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Viktor Deni, "1st May", poster 1929, lithography print

Soviet Propaganda and Anti-Religious Campaigns

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To win in the civil war, the sprouting Soviet power had to ensure it was supported by the workers and the peasants. How could they show the illiterate population that the Bolsheviks were on their side? With a bright poster and a catchy slogan…Soviet propaganda found the soft spots of the powerless poor people, and the outstanding artists of the Russian avant garde helped attack them.” – From Bird in Flight, “The Early Days of Soviet Propaganda.”

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The Soviet Union was the first state to have as an ideological objective the elimination of religion. Toward that end, the Communist regime confiscated church property, ridiculed religion, harassed believers, and propagated atheism in the schools. Actions toward particular religions, however, were determined by State interests, and most organized religions were never outlawed.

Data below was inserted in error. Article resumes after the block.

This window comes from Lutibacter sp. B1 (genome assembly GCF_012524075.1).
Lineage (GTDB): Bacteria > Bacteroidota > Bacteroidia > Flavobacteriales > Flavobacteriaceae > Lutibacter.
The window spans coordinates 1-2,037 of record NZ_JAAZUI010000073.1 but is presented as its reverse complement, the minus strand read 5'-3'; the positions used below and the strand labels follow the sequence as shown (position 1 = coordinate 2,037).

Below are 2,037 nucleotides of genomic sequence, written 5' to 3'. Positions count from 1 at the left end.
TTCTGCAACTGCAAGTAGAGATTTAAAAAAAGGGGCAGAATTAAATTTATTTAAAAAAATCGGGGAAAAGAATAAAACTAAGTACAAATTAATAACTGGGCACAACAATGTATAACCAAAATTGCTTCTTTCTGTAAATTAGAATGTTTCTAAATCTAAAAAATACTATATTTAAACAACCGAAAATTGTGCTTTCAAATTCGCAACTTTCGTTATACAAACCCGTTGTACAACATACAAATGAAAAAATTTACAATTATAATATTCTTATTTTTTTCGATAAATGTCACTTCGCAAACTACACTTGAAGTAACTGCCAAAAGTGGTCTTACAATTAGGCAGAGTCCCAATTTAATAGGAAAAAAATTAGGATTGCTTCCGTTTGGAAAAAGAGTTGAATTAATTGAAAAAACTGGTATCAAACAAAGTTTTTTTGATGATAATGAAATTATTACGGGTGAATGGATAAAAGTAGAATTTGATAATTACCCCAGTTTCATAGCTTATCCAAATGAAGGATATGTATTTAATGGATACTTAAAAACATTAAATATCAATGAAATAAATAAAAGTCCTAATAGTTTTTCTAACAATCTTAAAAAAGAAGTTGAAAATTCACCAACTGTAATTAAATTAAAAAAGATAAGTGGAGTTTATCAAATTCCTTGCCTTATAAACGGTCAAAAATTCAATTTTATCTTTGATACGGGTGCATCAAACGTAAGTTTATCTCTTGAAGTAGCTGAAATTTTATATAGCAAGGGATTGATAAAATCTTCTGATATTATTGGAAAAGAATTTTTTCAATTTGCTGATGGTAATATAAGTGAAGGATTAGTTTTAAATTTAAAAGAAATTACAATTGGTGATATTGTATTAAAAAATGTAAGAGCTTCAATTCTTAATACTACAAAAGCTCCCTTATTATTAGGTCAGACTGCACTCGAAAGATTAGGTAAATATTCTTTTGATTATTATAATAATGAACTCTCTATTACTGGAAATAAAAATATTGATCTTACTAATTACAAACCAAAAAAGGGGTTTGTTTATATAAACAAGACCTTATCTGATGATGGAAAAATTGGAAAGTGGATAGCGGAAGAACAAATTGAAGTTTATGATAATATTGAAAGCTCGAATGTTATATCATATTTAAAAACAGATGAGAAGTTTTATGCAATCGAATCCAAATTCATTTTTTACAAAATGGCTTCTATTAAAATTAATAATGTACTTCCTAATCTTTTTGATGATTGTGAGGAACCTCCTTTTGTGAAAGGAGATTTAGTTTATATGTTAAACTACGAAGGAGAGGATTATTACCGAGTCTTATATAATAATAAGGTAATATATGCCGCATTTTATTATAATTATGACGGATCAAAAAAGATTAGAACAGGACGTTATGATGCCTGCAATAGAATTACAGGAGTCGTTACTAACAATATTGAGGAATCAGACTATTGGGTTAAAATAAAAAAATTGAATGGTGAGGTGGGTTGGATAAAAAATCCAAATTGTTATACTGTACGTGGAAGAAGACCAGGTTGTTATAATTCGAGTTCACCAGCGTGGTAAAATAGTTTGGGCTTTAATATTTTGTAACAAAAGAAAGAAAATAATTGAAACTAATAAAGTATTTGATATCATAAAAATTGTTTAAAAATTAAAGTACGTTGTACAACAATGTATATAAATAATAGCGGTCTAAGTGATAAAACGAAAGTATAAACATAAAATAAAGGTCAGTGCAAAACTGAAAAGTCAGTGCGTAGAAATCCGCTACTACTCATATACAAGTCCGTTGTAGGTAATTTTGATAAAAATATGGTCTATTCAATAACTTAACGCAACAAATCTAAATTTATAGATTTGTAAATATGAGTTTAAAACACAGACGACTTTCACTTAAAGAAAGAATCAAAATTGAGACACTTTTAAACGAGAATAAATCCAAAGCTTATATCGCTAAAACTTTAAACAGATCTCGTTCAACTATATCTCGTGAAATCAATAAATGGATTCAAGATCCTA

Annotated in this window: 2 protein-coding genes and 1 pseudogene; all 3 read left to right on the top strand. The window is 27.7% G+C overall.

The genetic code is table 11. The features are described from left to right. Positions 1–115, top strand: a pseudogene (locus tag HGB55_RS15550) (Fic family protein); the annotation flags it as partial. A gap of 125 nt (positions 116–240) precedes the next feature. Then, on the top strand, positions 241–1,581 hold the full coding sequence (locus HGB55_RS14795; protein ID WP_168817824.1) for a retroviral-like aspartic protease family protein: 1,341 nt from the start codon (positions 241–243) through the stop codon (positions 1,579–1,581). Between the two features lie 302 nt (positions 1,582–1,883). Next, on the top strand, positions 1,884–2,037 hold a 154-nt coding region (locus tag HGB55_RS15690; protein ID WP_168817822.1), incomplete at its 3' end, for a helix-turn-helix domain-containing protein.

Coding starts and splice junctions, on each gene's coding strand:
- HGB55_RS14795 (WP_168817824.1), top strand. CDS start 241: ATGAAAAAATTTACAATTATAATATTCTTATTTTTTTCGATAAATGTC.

The main target of the anti-religious campaign in the 1920s and 1930s was the Russian Orthodox Church, which had the largest number of faithful. Nearly all of its clergy, and many of its believers, were shot or sent to labor camps. Theological schools were closed, and church publications were prohibited. By 1939 only about 500 of over 50,000 churches remained open.” – From the Library of Congress, Revelations from the Russian Archives, Anti-religious Campaigns.

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Gustave Dore, "Young Beggar," Pencil & Watercolor.

Paul Gustave Louis Christophe Doré

497 1000 Lines & Marks

``I have been told for a long time that painting would make me despair of life.``

Gustave Dore,”The Hare and the Frogs.” Engraving, 1868.
Left side: “Paolo and Francesca da Rimini.” Oil on canvas. | Right side: “The Inferno, Canto 5.” Etching.